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ESPN and Warner: Invest in women's basketball

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    ESPN and Warner: Invest in women's basketball

    Our petition to ESPN, Warner, and other sports media companies reads:

    Invest in women's basketball. Pay the WNBA what it'’s worth for broadcast rights, not just for today but for future generations.

    Why is this important?

    When 3-point superstar Steph Curry was drafted into the NBA in 2008, he made $2.7 million in his first year.

    Caitlin Clark broke Curry's 3-point record in college, as well as more than two dozen other records--but she'll earn just $76,000 when she's drafted into the WNBA this year.

    There has never been more attention and excitement around women's basketball than there is right now. This year, the NCAA championship game was viewed by more than 18 million people--6 million more than watched the men's championship game. Ticket sales to WNBA games--especially for the team presumed to be drafting Clark--have spiked. But WNBA players are still woefully underpaid.

    Today, the top players from the NCAA are entering the WNBA. The first step to improving salaries for WNBA players is to make sure the league itself is funded, but current media deals that help pay those salaries are worth a fraction of those for the NBA. If we're going to ensure that the momentum keeps going for women's basketball, we need to pressure the sports media to pay the WNBA what it's worth.

    This is the moment. The WNBA is currently in talks with ESPN and Warner about media rights deals for 2025 and beyond--and we need to send those companies the message that it's time to invest in the future of women's basketball.

    Viewership of women's sports is on the rise, and women's basketball in particular is charting new territory. But while Clark is having a massive impact on ticket sales and TV schedules, the max salary in the WNBA is currently around $200,000--but the top NBA salary is over 50 million dollars.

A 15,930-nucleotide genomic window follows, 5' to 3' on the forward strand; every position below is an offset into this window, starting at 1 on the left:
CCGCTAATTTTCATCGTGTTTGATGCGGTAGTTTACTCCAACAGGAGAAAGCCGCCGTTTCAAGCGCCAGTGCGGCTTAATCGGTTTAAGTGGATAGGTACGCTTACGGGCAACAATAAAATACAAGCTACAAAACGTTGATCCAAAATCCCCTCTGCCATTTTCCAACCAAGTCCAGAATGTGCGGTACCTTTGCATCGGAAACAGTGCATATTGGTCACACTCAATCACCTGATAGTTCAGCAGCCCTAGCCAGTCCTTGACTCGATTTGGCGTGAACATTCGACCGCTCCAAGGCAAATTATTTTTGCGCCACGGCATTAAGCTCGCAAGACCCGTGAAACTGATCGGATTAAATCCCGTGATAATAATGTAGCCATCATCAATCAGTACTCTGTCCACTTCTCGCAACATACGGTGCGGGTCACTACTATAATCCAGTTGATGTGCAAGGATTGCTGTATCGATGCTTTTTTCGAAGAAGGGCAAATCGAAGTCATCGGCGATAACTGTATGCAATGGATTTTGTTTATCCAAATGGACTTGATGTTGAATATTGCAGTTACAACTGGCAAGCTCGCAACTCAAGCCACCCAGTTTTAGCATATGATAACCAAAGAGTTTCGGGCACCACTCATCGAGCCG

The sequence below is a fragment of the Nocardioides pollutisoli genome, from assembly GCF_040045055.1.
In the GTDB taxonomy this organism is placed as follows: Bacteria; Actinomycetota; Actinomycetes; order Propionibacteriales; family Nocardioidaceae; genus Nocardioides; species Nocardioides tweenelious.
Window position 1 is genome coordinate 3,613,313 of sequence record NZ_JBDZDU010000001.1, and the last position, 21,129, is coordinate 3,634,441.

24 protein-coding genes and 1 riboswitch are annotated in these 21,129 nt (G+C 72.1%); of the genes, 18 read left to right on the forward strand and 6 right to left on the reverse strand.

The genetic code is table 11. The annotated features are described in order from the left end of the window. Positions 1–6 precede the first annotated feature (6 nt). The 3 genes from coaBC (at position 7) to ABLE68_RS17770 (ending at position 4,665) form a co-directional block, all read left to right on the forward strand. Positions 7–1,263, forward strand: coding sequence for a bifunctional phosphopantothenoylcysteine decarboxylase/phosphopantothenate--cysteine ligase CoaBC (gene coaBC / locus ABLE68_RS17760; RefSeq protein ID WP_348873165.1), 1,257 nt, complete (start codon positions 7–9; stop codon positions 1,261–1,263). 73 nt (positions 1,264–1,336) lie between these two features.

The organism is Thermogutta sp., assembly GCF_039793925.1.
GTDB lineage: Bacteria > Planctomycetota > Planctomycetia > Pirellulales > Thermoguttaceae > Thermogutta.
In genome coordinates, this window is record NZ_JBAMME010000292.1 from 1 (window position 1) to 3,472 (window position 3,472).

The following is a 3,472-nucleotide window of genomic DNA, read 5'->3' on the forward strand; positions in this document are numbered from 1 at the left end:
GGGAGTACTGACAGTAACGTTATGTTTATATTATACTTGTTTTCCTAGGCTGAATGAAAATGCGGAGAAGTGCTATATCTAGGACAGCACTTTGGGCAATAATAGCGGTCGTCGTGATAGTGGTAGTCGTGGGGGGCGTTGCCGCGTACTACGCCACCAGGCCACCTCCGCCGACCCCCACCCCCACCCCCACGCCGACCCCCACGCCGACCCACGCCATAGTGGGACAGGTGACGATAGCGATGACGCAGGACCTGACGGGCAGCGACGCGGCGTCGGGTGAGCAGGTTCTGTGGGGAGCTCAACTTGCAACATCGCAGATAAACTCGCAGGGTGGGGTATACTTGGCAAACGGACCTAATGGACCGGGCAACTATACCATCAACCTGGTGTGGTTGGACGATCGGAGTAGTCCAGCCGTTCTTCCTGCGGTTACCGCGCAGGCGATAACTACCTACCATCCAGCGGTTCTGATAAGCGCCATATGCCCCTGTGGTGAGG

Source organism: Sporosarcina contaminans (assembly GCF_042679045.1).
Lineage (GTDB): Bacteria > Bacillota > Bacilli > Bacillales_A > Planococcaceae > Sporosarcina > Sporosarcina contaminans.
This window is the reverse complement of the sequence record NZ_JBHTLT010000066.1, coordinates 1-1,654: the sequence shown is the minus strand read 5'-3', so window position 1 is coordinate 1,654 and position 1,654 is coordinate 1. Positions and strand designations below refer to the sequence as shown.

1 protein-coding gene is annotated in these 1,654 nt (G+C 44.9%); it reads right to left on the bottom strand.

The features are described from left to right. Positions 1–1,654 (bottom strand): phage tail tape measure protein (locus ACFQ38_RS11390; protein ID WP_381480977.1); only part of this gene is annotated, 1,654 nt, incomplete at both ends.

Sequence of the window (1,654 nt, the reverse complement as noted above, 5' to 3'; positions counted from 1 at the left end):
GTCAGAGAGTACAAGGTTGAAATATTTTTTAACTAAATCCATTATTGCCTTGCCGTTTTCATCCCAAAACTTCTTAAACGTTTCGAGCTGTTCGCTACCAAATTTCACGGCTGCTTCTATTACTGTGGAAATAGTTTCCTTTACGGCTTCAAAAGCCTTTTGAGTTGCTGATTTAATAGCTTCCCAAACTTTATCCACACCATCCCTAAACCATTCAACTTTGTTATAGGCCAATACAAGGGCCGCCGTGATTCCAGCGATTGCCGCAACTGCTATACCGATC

If we want little girls playing sports to grow up thinking they can make a future for themselves without being held back by sexism, we need to show that women athletes are paid what they're worth. And in order for the WNBA to massively increase player salaries, sports media needs to invest in the league now. Surveys show that fans want broadcasters to take charge of promoting women's sports. It's time for ESPN and Warner to do just that and invest in the WNBA.

    The WNBA's current domestic broadcast deals are worth 60 million dollars a year, and the WNBA's commissioner is hoping to at least double that amount for their next deals. We think ESPN, Warner, and other sports media partners could do even more. Women's sports are having a huge moment--not just in basketball but  in soccer and the new professional women's hockey league, not to mention the upcoming Olympics this summer. 

    A massive investment in the WNBA would be good for equality and women's sports. It's a good economic investment. And it's a win-win for ESPN. It's time for the networks to take a longer view on their support for women's sports. As WNBA Commissioner Cathy Engelbert said last week, "[W]e're setting the league up with this next media rights deal not just for the next three to five years but for the next 30."

    Add your name to tell ESPN, Warner, and other sports media companies to invest in WNBA.

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